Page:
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Is The 757 Fading?  
User currently offlineLubcha132 From United States of America, joined Feb 2001, 2776 posts, RR: 7
Posted (11 years 11 months 3 weeks 6 hours ago) and read 2644 times:

I have seen a lot of sad news about my favorite plane recently. BA is retiring theirs, El Al seems to have returned one or two, and (i still have no idea what's up with this) NW is not happy with the 753. The worst news is that there will be no more Condor colored 757s but tom cook is still flying them i guess. What's going on?!

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26 replies: All unread, showing first 25:
 
User currently offlineYyz717 From Canada, joined Sep 2001, 16248 posts, RR: 56
Reply 1, posted (11 years 11 months 3 weeks 6 hours ago) and read 2624 times:

The 757 is suffering from an order shortage. Apparently the backlog is now only about 30 aircraft.

Perhaps this will push Boeing to develop the 752ER and a long range 753.




Panam, TWA, Ansett, Eastern.......AC next? Might be good for Canada.
User currently offlineCerulean From , joined Dec 1969, posts, RR:
Reply 2, posted (11 years 11 months 3 weeks 6 hours ago) and read 2617 times:

Well the 757 IS early 1980's technology. So perhaps that may have something to do with it, even though 757 production didn't really start to take off until the late 80's/early 90's, making them fairly adolescent by airliner standards.

Like any other time there's a shift in a fleet, they just may not fit in with those airlines' current needs.

But it's not like those planes are going to disappear into oblivion. Some new start or charter carrier will pick them up.


User currently offlineKjet12 From United States of America, joined Mar 2001, 975 posts, RR: 8
Reply 3, posted (11 years 11 months 3 weeks 6 hours ago) and read 2605 times:

What is the source for NW not being happy with their 753s? I have heard people talk about it on the forum but I havent seen a source.

Kris



AA - Doing what we do best.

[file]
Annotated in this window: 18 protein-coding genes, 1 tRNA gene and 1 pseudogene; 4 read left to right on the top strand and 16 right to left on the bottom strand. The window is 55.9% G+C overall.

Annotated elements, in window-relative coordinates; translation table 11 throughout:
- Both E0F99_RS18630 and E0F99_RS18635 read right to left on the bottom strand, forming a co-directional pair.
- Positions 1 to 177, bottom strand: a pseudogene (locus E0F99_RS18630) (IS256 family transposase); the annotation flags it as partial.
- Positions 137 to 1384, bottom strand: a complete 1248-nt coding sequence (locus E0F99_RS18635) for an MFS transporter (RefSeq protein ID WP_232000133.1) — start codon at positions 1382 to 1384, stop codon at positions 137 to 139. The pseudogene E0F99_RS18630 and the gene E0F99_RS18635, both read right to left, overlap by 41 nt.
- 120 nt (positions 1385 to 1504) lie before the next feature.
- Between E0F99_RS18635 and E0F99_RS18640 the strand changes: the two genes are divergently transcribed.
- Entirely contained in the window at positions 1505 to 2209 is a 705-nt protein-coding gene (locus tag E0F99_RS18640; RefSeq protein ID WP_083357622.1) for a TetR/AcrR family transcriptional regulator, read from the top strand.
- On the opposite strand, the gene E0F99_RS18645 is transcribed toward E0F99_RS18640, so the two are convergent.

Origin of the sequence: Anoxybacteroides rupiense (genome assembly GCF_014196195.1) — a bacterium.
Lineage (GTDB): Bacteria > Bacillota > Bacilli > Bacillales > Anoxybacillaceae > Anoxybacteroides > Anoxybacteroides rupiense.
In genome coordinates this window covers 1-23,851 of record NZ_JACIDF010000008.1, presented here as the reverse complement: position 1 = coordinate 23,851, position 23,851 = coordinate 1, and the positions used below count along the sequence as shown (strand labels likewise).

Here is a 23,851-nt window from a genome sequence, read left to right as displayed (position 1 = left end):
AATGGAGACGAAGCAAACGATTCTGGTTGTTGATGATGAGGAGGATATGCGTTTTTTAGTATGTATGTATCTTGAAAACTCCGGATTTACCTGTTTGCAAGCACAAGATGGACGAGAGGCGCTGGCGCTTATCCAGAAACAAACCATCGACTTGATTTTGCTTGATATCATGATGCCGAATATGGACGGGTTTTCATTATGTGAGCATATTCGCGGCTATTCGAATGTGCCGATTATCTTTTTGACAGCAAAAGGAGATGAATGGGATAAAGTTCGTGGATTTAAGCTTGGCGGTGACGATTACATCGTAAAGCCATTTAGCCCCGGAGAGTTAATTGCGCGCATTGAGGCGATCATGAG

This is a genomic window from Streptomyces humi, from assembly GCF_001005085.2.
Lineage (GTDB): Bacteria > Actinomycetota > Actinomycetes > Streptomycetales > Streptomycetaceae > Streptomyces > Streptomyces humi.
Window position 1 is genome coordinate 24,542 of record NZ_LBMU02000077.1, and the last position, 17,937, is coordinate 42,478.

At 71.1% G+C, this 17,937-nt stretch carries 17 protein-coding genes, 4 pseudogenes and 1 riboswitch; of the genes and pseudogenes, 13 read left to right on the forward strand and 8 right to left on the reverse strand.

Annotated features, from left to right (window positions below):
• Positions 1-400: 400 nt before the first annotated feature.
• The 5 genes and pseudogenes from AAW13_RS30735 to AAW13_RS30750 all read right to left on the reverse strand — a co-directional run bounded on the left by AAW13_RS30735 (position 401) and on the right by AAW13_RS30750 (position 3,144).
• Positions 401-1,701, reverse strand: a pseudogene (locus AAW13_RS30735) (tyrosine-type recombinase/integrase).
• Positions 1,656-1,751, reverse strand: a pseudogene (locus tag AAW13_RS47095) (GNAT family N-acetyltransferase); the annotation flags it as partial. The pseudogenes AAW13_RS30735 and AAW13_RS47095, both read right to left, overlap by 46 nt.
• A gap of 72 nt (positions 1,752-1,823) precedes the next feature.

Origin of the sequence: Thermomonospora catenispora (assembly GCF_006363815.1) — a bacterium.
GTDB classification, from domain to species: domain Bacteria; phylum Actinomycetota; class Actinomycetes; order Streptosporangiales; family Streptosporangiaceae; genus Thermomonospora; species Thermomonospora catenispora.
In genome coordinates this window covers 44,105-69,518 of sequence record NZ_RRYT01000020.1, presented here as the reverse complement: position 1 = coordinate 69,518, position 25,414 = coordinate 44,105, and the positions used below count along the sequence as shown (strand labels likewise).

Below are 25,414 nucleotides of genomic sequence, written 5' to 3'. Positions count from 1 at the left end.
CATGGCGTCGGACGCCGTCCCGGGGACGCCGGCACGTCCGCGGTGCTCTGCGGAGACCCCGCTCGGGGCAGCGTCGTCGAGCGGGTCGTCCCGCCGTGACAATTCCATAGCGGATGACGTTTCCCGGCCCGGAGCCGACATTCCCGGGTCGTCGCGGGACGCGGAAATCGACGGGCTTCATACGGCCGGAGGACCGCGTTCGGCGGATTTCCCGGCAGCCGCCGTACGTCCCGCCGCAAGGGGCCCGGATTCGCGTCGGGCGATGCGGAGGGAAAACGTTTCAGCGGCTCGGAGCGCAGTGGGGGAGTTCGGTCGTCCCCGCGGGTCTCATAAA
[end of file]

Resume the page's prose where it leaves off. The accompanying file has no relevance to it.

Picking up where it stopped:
User currently offlineLubcha132 From United States of America, joined Feb 2001, 2776 posts, RR: 7
Reply 4, posted (11 years 11 months 3 weeks 6 hours ago) and read 2566 times:

same with me Kris, i've only seen the pictures.

User currently offlineHAL From United States of America, joined Jan 2002, 2560 posts, RR: 53
Reply 5, posted (11 years 11 months 3 weeks 6 hours ago) and read 2533 times:

And the pictures everyone is making a big deal of are nothing. The one with the masking paper over the new NW 753 was just Boeing doing some work on the windows before delivery. There is NOTHING wrong with the 753, and I think there are just some people making something out of nothing. NW is not returning the new planes, and are very happy with them. This comes from a senior NW 757 pilot I talked to in SEA the other day.

HAL



One smooth landing is skill. Two in a row is luck. Three in a row and someone is lying.
User currently offlineLubcha132 From United States of America, joined Feb 2001, 2776 posts, RR: 7
Reply 6, posted (11 years 11 months 3 weeks 5 hours ago) and read 2506 times:

HAL you made my day Big grin the 753 is one of my favorite planes and i'm glad that they are found to be good aircraft.

User currently offlineMatt767 From Canada, joined Jun 2001, 36 posts, RR: 0
Reply 7, posted (11 years 11 months 3 weeks 4 hours ago) and read 2405 times: